CLEVELAND -- Even with the Cincinnati Bengals coming to town on Nov. 25, it's hard to imagine that Browns fans will see a worse team this year than the Detroit Lions.
Following Cleveland's 24-14 victory over the inept Lions Sunday, football fans have to wonder: Just how bad is quarterback Charlie Batch?
Maybe a better question is how much of an offensive genius is Detroit Lions coach Marty Mornhinweg?
The Lions coach, who earned heaps of praise last season as the 49ers offensive coordinator, was on Carmen Policy's short list of possible replacements after Chris Palmer was fired last January.
Browns fans should be breathing huge sighs of relief today that Mornhinweg never came to Cleveland for an interview.
Batch, the Lions quarterback the past three seasons, was benched after Detroit lost to Green Bay, 28-6, two weeks ago.
Mornhinweg promoted Ty Detmer, who wasn't good enough to start over Browns rookie Tim Couch in 1999, for Sunday's game.
Seven interceptions: Five interceptions later, with the Browns ahead 24-7 early in the fourth quarter, Detmer was still in the game. Detmer would go on to throw two more.
"I'm still waiting to wake up from this nightmare," Detmer said. "I know better than to force it and just tried to do too much."
Detmer started the Browns first game of the 1999 season, a 43-0 loss to the Pittsburgh Steelers. He also started the season finale against the Colts when Couch was sidelined by an injury.
He then missed the 2000 season with an injured right Achilles tendon and was traded to the Lions three weeks ago after Kelly Holcomb captured the Browns backup job.
Batch, admittedly, had a poor preseason, particularly in the Aug. 25 game at Heinz Field against the Steelers.
But why leave Detmer in after five pickoffs?
"Typically, I will let a man finish the football game, especially if we have a chance to win," said Mornhinweg, who did admit he considered switching to Batch.
Detmer led the Lions on a touchdown drive, cutting Cleveland's lead to 10 points with 11:25 to go.
But Detroit's final possessions ended with turnovers to preserve the Browns' victory.
No professional sports league does elaborate productions quite like the NFL. The Super Bowl pre-game and halftime shows are in a league of their own.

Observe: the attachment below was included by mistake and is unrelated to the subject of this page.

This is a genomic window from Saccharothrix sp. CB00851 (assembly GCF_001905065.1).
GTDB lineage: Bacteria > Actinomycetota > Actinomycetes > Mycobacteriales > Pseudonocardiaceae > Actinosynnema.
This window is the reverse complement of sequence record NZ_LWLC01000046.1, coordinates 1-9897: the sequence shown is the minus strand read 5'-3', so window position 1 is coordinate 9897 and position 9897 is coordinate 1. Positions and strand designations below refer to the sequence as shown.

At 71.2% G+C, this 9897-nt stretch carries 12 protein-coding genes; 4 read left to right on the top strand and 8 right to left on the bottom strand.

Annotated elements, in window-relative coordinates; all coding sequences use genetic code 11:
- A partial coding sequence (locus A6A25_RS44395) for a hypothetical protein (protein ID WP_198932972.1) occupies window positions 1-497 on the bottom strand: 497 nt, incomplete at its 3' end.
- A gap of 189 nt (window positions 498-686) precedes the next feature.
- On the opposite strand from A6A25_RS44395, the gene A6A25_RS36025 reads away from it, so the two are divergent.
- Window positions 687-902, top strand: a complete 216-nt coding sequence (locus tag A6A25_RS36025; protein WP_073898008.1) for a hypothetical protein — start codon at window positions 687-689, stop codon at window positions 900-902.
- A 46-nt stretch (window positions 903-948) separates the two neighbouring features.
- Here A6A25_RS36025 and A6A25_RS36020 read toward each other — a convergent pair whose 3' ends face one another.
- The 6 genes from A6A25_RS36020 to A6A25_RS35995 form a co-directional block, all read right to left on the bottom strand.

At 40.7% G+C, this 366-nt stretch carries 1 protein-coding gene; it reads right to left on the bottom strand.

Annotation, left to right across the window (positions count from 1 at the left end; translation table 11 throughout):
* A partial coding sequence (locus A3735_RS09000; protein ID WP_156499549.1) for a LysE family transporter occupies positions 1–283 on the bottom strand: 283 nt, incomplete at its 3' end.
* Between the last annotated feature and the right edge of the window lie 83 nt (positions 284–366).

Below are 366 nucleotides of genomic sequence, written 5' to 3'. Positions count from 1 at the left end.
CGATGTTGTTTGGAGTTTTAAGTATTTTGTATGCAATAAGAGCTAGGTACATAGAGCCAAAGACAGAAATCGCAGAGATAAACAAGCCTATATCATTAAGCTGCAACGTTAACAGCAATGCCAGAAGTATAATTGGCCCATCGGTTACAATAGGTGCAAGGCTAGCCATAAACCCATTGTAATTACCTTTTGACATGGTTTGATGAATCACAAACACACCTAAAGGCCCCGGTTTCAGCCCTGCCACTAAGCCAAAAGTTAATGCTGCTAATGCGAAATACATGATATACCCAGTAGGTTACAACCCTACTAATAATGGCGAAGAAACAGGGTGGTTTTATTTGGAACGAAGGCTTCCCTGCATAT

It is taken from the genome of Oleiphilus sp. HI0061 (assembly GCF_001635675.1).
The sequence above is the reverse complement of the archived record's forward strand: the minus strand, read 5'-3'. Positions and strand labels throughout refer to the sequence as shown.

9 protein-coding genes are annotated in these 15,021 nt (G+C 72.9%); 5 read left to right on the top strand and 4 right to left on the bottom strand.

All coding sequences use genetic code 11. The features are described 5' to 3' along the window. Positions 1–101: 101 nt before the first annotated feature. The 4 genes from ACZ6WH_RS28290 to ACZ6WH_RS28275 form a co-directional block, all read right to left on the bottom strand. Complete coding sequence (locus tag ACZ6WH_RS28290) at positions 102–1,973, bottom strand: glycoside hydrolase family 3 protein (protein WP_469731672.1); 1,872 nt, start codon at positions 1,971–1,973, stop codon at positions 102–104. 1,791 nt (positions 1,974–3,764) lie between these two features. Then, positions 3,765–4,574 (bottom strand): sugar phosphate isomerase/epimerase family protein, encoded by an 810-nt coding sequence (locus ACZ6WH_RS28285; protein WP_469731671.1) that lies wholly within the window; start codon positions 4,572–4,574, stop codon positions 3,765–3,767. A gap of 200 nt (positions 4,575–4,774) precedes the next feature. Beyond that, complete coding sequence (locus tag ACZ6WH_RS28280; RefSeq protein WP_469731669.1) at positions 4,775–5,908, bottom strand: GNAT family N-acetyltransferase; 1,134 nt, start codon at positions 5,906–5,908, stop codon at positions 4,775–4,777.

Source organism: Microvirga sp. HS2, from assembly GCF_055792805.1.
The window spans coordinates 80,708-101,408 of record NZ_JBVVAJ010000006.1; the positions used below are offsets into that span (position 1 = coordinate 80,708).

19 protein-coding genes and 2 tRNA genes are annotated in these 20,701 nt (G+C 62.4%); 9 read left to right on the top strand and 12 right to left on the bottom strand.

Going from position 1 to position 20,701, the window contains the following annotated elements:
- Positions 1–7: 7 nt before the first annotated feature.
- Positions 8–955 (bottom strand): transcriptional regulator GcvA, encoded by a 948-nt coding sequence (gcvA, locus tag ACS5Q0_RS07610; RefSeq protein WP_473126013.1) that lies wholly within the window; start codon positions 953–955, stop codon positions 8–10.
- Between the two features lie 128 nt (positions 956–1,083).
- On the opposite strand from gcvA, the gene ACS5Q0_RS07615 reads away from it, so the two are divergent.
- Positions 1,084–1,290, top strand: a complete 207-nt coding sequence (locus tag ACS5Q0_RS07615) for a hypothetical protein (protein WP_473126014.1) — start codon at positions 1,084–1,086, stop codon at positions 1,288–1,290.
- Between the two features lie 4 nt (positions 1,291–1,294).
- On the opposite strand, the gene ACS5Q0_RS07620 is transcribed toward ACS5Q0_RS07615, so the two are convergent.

Pre-game show: So it wasn't surprising that the league came through again with a special pre-game ceremony paying tribute to the victims of the Sept. 11 terrorists attacks.
Ticketholders were given small American flags upon entering the stadium.
And when New Jersey native Jon Bon Jovi was shown singing "America the Beautiful" in Manhattan surrounded by New York City police and firefighters, dry eyes were hard to spot.
Effective? No doubt.
Following a moment of silence, country singer Meredith Edwards sang "The Star-Spangled Banner" a capella surrounded on the Cleveland Browns Stadium field by 50 American flags held by members of the Ohio National Guard and color guards from the Cleveland police and fire units.
The players noticed.
"It was very emotional, very touching," Browns player representative Jamir Miller said. "It was nice that we did it and I was happy to be a part of it."
Miller said there is no question that last week's postponements were the right thing. "Last week was not appropriate for us to play."
Rookie wide receiver Quincy Morgan, who caught his first NFL touchdown pass, said, "It was great to hear everyone chant 'USA' and to see the flags waving.
"The way the lady performed the national anthem, that got us fired up because she really put her heart into it."
XTom Williams covers the NFL for The Vindicator. Write him at firstname.lastname@example.org.